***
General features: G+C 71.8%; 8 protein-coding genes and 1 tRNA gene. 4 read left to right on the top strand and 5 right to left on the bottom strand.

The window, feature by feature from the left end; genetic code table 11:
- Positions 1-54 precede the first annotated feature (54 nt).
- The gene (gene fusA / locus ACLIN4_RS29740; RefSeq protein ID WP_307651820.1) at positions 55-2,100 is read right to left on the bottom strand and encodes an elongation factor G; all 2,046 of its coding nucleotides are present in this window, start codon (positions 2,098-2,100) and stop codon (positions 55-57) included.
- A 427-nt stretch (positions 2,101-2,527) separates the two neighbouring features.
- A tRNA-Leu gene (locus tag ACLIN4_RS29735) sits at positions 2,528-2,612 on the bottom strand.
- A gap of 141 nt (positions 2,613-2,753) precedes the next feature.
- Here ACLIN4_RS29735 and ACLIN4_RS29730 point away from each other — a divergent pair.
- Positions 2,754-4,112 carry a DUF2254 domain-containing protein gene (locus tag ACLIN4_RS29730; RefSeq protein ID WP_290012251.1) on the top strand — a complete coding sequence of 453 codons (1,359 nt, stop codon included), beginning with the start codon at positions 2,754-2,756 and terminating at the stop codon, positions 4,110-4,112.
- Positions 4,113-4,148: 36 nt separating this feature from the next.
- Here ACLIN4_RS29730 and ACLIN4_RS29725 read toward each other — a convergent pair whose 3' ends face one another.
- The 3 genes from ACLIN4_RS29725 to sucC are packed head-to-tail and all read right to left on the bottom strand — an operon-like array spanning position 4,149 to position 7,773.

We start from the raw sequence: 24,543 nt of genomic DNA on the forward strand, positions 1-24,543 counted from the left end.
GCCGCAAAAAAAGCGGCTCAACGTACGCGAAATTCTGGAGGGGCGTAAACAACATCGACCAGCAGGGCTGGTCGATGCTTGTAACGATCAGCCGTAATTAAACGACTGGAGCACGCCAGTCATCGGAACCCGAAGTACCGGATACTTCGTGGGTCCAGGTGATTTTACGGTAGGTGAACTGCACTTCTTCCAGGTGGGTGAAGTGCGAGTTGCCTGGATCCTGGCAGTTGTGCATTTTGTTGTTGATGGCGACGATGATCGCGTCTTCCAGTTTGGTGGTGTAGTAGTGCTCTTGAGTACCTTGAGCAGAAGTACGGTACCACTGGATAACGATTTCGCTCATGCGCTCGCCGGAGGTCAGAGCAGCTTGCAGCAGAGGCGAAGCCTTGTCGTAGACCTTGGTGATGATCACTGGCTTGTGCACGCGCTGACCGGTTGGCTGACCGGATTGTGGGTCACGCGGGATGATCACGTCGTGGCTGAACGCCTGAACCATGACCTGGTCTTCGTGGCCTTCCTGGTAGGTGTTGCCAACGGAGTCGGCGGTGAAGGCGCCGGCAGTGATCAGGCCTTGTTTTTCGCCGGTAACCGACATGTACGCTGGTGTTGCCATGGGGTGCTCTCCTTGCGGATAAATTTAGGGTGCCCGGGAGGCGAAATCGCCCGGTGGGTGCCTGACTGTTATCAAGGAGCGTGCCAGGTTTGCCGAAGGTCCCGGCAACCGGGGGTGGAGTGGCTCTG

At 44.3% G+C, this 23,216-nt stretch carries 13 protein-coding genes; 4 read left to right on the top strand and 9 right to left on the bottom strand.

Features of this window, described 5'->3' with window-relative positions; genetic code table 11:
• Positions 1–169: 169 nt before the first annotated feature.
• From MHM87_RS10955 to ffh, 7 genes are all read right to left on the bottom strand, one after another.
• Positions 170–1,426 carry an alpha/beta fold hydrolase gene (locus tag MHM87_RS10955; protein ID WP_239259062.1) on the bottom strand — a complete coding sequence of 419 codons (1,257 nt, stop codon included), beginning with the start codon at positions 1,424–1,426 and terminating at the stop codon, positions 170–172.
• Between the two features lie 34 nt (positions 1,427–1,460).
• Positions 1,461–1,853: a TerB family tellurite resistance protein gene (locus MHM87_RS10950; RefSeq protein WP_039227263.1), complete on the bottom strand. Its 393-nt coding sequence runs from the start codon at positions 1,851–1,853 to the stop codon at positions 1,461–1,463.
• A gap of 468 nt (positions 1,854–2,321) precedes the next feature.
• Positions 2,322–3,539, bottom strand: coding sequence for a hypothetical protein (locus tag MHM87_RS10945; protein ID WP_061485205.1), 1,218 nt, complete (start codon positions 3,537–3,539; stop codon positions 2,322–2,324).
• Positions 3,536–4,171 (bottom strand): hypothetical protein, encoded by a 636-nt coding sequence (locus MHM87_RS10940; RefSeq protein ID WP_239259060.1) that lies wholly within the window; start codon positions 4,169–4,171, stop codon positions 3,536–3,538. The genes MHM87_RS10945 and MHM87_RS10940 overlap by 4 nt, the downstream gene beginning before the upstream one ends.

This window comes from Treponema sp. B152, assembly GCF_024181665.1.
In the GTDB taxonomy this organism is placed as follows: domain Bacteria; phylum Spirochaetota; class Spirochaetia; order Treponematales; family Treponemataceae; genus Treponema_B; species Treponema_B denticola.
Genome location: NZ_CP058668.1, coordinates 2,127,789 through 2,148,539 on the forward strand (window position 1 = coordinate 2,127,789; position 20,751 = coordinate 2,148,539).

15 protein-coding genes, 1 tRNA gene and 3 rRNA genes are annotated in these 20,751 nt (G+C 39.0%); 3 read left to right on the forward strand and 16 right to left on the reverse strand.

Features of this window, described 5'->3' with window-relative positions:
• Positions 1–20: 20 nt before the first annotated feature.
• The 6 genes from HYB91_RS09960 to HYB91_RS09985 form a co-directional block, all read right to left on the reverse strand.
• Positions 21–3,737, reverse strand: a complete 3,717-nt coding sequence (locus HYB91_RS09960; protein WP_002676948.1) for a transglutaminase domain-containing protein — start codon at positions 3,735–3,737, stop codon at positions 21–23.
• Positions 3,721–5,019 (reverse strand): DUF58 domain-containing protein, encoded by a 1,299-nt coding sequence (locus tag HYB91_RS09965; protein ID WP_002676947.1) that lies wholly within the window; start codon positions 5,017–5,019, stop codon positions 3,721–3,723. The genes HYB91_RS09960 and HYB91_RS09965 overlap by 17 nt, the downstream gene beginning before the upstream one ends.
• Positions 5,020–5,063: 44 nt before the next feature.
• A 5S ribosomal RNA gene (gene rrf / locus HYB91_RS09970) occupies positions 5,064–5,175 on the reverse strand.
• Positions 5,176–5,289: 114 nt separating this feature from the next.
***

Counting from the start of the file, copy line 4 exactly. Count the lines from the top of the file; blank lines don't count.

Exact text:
- The gene (gene fusA / locus ACLIN4_RS29740; RefSeq protein ID WP_307651820.1) at positions 55-2,100 is read right to left on the bottom strand and encodes an elongation factor G; all 2,046 of its coding nucleotides are present in this window, start codon (positions 2,098-2,100) and stop codon (positions 55-57) included.